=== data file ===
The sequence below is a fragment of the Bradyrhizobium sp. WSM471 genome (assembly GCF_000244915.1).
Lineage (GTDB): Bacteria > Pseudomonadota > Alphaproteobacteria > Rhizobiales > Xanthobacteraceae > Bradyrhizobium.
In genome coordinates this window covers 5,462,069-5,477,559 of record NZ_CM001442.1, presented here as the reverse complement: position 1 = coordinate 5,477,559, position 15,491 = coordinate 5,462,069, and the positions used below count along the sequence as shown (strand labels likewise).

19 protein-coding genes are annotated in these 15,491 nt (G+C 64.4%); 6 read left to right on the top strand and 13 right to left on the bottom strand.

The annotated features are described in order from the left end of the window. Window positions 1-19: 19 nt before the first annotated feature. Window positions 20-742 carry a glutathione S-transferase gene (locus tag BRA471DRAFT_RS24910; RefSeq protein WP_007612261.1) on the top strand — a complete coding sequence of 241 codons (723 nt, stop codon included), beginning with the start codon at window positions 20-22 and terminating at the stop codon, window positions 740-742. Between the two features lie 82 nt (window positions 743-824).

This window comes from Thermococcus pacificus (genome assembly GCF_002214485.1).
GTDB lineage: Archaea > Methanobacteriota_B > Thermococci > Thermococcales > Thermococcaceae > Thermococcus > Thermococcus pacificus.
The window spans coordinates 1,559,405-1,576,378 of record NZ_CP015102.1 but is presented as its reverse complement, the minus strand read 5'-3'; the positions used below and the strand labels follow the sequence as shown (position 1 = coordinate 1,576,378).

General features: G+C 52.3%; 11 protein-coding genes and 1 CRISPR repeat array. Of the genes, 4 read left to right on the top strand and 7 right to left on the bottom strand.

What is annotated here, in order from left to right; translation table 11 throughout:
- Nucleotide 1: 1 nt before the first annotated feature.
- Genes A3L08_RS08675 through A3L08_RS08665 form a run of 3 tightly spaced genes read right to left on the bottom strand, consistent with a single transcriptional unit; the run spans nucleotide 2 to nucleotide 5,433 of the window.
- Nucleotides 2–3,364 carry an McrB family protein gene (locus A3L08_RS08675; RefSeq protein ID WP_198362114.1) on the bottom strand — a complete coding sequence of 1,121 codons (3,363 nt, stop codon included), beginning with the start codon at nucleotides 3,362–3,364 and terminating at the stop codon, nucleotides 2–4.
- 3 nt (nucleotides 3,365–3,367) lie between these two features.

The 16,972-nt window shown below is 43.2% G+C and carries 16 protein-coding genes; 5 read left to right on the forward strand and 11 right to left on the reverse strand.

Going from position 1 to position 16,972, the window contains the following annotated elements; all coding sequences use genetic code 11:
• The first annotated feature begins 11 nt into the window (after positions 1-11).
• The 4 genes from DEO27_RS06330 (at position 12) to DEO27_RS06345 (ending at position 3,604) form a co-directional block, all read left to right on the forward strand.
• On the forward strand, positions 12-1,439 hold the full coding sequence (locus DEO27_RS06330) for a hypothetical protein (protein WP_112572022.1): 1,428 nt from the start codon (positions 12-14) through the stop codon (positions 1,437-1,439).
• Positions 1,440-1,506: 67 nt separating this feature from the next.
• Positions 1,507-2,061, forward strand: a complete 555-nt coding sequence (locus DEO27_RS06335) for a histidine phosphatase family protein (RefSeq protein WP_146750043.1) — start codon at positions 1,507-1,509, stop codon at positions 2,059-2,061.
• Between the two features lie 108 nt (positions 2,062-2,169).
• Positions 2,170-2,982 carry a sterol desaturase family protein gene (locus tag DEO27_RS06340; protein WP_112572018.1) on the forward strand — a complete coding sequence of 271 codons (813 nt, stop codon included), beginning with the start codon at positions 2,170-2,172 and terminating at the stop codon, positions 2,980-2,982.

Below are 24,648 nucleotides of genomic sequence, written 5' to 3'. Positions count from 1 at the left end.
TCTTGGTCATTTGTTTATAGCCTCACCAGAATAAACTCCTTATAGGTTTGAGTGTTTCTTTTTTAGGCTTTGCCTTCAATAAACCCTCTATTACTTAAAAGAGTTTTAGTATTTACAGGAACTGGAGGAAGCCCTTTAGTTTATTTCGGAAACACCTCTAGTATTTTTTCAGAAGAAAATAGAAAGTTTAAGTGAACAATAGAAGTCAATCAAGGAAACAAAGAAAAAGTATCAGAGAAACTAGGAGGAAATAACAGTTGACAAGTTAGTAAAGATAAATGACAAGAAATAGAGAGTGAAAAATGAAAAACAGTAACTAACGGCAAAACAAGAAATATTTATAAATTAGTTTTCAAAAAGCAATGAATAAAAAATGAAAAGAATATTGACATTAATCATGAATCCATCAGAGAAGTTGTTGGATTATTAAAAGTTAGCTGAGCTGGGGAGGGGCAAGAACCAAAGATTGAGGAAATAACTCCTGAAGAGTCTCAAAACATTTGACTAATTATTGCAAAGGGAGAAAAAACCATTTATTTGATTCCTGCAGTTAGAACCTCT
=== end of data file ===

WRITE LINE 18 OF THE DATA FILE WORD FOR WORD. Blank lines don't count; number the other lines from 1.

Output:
• The 4 genes from DEO27_RS06330 (at position 12) to DEO27_RS06345 (ending at position 3,604) form a co-directional block, all read left to right on the forward strand.